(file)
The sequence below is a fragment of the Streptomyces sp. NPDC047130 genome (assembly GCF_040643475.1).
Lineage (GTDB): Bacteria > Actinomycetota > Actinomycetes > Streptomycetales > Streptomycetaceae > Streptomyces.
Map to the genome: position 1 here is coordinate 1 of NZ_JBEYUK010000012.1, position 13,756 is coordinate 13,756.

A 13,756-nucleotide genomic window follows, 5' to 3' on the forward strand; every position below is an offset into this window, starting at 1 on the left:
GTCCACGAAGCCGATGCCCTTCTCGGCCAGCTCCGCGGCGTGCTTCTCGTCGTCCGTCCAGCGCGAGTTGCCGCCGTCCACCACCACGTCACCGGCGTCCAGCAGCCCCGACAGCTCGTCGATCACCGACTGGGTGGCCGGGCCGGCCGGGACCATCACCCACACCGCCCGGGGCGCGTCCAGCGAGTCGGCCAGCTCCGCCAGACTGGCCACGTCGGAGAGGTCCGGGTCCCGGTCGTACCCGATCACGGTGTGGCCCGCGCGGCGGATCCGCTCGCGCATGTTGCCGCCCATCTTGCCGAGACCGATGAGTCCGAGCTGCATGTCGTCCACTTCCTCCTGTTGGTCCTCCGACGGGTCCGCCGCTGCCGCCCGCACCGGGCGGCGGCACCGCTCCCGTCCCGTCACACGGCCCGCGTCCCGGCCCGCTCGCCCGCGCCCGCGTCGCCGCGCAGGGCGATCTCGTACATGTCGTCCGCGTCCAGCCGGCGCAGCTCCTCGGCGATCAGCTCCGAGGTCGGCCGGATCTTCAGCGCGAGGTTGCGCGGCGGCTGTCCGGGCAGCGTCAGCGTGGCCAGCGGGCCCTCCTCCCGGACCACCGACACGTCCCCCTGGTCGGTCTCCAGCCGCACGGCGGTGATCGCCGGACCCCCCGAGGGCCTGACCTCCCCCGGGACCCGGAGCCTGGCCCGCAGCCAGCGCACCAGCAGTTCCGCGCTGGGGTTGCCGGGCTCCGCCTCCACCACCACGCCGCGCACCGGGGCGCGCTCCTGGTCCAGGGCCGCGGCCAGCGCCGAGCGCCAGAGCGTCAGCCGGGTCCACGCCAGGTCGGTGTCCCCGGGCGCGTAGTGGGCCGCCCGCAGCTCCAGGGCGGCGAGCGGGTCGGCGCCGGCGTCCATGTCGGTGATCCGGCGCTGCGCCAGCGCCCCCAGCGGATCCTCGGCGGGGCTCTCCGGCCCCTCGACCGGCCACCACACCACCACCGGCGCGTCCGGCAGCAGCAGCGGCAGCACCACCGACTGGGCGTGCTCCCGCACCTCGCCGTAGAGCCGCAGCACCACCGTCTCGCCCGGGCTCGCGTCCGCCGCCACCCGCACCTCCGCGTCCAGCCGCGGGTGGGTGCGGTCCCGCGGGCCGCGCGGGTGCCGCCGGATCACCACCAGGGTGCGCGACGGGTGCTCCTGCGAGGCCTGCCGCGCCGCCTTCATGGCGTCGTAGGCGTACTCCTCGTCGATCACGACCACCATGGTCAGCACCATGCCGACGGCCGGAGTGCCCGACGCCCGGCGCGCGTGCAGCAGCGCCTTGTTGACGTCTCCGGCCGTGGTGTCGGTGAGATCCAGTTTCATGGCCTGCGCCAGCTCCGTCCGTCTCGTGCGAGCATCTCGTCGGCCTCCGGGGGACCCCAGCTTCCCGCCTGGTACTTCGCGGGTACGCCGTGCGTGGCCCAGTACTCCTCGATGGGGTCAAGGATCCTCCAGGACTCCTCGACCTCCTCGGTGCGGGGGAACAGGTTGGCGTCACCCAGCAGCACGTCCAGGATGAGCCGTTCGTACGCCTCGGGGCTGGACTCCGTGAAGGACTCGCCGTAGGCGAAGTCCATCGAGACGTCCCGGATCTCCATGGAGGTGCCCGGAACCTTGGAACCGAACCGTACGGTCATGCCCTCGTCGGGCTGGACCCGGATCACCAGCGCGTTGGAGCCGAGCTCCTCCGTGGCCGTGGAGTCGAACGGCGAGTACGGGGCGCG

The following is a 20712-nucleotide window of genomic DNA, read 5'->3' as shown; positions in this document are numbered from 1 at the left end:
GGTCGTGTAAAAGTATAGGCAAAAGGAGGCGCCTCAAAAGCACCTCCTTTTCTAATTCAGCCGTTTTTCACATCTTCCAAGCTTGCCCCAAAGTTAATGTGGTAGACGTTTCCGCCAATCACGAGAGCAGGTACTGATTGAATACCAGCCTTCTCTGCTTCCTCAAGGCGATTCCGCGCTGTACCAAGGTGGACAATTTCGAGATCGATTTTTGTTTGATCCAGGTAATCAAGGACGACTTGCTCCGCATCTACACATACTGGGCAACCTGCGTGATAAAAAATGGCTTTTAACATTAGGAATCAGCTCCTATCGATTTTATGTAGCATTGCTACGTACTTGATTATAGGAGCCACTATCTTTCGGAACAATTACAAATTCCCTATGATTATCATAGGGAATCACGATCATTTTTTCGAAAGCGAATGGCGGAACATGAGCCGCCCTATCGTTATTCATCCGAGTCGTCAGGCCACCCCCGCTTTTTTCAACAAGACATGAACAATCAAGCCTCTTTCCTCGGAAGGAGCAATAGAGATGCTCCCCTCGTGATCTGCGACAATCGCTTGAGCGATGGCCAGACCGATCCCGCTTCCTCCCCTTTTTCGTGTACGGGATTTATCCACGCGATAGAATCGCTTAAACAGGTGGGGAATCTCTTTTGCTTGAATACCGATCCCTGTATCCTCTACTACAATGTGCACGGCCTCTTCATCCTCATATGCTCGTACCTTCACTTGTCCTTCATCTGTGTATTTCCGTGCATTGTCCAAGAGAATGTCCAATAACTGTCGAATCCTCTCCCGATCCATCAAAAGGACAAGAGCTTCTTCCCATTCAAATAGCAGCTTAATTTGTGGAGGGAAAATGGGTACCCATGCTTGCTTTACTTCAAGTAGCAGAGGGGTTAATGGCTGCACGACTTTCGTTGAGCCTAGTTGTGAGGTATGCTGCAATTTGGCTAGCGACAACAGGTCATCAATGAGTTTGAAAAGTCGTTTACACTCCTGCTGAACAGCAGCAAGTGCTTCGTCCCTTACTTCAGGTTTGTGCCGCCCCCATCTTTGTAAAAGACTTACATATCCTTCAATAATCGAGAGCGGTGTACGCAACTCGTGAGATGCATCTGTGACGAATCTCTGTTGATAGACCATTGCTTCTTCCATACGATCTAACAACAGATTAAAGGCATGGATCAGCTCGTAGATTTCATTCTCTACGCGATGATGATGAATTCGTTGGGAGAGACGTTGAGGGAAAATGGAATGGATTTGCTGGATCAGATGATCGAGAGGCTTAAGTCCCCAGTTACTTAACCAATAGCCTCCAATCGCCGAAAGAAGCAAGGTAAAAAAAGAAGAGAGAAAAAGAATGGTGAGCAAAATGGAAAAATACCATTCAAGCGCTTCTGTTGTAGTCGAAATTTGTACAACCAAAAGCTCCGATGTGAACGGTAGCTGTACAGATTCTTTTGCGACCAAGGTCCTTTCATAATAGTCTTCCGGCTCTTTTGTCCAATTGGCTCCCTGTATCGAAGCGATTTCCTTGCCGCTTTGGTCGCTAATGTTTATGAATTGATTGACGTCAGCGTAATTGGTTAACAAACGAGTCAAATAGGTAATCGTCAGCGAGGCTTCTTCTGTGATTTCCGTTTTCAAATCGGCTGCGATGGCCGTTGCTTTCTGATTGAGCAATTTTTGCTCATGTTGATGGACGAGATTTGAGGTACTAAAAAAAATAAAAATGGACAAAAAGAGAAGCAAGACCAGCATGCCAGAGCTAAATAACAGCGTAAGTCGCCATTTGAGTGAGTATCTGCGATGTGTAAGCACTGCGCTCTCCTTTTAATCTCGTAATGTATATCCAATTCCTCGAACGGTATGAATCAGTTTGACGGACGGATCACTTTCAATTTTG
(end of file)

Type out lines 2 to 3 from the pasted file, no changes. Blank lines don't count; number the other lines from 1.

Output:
Lineage (GTDB): Bacteria > Actinomycetota > Actinomycetes > Streptomycetales > Streptomycetaceae > Streptomyces.
Map to the genome: position 1 here is coordinate 1 of NZ_JBEYUK010000012.1, position 13,756 is coordinate 13,756.